THANKS FOR A GREAT START
Our operational ‘theme’ for this year is Growing Within, Serving Beyond. I will reflect on it regularly through newsletters. It presents a “touchstone” for staff, an ever-present teachable moment for our students and hopefully also resonates with our families and broader communities. I consider myself to be quite a grateful person, though perhaps in the context of ‘growing within’, I should more regularly be overt in expressing that gratitude.
So, further to my recent communication expressing my thanks for your terrific cooperation regarding our traffic challenges for the start of the year, I’d also like to convey my thankfulness in broader terms. In the past fortnight I have already spoken with hundreds of students and been through approximately half of the classes so far. It is very clear that our students are authentically “school-ready” this year. That is not measured by shoes polished and lunches sorted; moreover, it is a legitimate “presence” to being here, accepting the responsibility to grasp opportunities in and out of classrooms, recognising the innate value of well-rounded schooling. As such, I salute you as families for the evident discussions and encouragement that whilst holidays are wonderful, schooling is the very foundation for the life that awaits.
At Staff Retreat this year, we were reminded of the words of A J Juliani…
Our job is not to prepare students for something. Our job is to help students prepare themselves for anything…..
A Thought for the Family
With the year now settling into something of a routine, I am re-visiting several College Policy documents which are due for review through the year. In each instance, one of the foremost guiding principles is to consider how the policy reflects our Mission Statement and associated goals and values. So, a certain amount of circumspection leads me to sharing the following ….
A young American Indian boy came to his grandfather full of anger at a friend whom he thought had done him an injustice. The old grandfather said to his grandson,
“Let me tell you a story, because hate wears you down, but does not hurt your enemy. It is like taking poison and wishing your enemy would die.”
He continued… “It is as if there are two wolves inside you. One is good and does no harm. He lives in harmony with all around him and does not take offence when no offence is intended. He will only fight when it is right to do so, and in the right way. But the other wolf! Ahhh! He is full of anger. The littlest thing will set him into a fit of temper. He fights everyone, all the time, for no reason. He cannot think because his anger will change nothing. Sometimes it is hard to live with these two wolves inside you, for both of them try to dominate your spirit.”
The boy looked intently into his grandfather’s eyes and asked… “Which one wins, grandfather?”
The grandfather smiled and quietly said… “The one you feed.”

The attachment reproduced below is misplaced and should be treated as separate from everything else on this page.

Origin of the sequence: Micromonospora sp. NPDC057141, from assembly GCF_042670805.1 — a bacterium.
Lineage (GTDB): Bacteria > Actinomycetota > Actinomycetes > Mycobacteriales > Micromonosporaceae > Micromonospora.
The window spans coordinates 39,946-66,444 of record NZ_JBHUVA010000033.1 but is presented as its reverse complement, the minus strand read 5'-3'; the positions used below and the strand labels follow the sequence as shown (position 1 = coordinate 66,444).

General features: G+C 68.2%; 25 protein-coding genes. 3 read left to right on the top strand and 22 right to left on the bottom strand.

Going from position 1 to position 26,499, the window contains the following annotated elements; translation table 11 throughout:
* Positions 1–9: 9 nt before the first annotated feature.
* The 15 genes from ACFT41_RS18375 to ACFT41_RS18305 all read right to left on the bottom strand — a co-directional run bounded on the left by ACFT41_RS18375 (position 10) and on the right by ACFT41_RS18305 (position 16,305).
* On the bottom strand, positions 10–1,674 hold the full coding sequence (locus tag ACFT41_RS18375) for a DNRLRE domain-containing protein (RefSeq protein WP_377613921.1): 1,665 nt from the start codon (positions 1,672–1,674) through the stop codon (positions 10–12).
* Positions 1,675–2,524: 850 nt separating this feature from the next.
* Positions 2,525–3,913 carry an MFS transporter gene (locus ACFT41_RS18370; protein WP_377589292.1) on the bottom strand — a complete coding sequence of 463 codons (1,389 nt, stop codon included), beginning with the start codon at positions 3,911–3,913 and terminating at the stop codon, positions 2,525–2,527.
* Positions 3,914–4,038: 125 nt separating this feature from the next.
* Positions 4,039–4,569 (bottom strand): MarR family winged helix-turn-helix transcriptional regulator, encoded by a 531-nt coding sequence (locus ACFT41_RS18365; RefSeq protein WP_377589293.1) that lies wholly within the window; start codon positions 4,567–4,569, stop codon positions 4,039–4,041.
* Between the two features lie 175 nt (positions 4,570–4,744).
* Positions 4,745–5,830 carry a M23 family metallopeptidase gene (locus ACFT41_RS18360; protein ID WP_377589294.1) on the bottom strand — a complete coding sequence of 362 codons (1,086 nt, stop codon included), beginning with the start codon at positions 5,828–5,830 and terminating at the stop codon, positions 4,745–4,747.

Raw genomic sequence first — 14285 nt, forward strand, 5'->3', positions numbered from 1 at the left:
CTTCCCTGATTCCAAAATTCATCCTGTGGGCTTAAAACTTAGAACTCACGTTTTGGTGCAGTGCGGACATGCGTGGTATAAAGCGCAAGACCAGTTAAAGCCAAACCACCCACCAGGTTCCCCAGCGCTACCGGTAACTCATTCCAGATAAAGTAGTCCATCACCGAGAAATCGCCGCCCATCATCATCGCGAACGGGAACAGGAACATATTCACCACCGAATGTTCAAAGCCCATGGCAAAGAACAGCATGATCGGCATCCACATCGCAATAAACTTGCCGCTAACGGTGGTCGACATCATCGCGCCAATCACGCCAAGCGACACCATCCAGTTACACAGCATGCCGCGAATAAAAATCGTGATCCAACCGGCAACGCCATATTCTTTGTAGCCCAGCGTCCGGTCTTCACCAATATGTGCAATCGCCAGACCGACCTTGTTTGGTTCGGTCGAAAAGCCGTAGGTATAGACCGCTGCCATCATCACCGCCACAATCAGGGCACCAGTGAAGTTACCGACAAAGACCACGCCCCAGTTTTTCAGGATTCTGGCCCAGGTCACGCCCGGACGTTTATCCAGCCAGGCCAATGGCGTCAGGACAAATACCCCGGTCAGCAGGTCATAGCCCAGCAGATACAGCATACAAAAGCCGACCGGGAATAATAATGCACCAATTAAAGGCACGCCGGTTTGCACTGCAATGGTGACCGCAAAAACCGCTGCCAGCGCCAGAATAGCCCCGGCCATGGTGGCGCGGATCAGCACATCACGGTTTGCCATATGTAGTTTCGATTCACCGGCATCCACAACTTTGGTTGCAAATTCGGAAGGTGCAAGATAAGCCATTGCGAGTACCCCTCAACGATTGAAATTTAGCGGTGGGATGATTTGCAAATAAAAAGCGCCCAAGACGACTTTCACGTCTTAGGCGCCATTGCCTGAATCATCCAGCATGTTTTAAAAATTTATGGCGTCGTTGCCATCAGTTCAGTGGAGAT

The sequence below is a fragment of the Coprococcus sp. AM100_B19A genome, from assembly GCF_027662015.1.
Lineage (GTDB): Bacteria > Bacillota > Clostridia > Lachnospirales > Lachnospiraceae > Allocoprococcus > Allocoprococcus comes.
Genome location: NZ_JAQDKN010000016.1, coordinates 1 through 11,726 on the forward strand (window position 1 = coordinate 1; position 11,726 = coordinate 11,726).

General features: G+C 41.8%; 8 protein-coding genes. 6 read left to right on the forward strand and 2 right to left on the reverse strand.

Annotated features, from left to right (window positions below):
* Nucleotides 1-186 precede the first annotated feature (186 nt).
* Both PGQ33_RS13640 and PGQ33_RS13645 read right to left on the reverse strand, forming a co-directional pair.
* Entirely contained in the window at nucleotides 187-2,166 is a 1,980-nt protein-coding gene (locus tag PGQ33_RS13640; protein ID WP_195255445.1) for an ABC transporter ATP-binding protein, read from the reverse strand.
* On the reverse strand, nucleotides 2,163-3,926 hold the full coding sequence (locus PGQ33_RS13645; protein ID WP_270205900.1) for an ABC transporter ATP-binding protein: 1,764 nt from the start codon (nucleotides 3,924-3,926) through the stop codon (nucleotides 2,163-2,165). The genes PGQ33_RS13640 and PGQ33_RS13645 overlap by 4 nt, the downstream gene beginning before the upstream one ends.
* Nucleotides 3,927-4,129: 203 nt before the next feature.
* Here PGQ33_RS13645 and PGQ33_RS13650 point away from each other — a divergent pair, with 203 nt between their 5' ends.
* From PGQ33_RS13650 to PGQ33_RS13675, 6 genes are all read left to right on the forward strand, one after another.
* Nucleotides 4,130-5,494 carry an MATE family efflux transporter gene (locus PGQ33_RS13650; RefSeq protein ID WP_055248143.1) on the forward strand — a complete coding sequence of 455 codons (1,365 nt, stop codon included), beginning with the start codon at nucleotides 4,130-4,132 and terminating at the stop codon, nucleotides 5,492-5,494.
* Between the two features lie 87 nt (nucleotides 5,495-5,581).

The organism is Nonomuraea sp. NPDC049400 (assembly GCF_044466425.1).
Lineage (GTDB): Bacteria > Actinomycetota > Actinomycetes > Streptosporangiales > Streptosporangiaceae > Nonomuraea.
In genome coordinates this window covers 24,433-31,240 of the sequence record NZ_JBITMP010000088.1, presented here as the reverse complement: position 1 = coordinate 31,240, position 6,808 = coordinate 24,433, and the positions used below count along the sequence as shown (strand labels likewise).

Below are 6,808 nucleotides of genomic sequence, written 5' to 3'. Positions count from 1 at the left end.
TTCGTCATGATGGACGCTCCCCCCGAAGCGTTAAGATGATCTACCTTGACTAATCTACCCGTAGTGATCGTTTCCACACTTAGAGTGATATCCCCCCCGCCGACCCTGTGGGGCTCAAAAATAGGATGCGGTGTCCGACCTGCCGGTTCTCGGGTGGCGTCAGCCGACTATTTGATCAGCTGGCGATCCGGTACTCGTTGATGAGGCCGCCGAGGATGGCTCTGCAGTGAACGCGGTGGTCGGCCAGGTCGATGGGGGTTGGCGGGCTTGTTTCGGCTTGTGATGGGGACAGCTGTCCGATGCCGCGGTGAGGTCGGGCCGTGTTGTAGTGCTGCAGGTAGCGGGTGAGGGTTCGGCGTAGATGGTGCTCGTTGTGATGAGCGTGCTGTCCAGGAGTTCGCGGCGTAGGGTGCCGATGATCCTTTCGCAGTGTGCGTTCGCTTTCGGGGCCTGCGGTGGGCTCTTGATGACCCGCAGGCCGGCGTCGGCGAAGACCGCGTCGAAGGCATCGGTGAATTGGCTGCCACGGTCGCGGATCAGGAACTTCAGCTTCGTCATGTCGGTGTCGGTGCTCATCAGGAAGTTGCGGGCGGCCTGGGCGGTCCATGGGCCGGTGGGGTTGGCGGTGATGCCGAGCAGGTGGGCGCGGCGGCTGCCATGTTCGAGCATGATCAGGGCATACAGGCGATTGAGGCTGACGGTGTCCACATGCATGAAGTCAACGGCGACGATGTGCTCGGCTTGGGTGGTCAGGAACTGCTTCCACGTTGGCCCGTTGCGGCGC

What a powerful story! One that any parent could, and should, share with their children. It exemplifies the very essence of choices and consequences; it is about values and respect. These are not simply words that have been bandied around so often as to be devalued or of little significance; they are the foundation of what is good and desirable in our school and in our society. As one would expect, our family units and our schools, together, are the custodians of these traits, and this is factual regardless of whether society governs our home and school life or, alternatively, the combination of parents and teachers lead society.
Students must be allowed to recognise that a worthy life is based on making informed choices and moving forward with the consequences that become attached to the choices made. It is behoven of anyone associated with the education of young people to teach them to make decisions and to ensure they are prepared to accept the fall-out from those decisions. This is easier said than done in a world that seems inexplicably focused on apportioning blame to someone else, anyone else but self, in fact, and resorting to litigation if the end result is not one they had a personal preference for. Witness the student who is not responsible for the tardiness of her school arrival time or the condition of his uniform, who ages to become the adult who is not answerable for the speeding ticket or accountable for the corporate fraud.
Values and respect are not instinctive or bestowed. These are qualities that are learned from imitating good role models and enacting behaviours that warrant endorsement. For students the good role models are their parents and teachers. One cannot ignore the pressure of peers; however, they also have parents and teachers as their sources of character building. What to value evolves from living in a culture that appreciates that certain things are essential to the continued existence and freedoms of that group of inhabitants. Whilst these may vary somewhat, there exists certain almost inalienable standards and social expectations for our students. Consider the students who do not value honesty or respect other peoples’ property, who age to become the adults who are unemployed or in the courts because of circumstances they argue are beyond their control.
2020 is shaping up to be an awesome year at St Andrews. Thanks for being on the journey with us.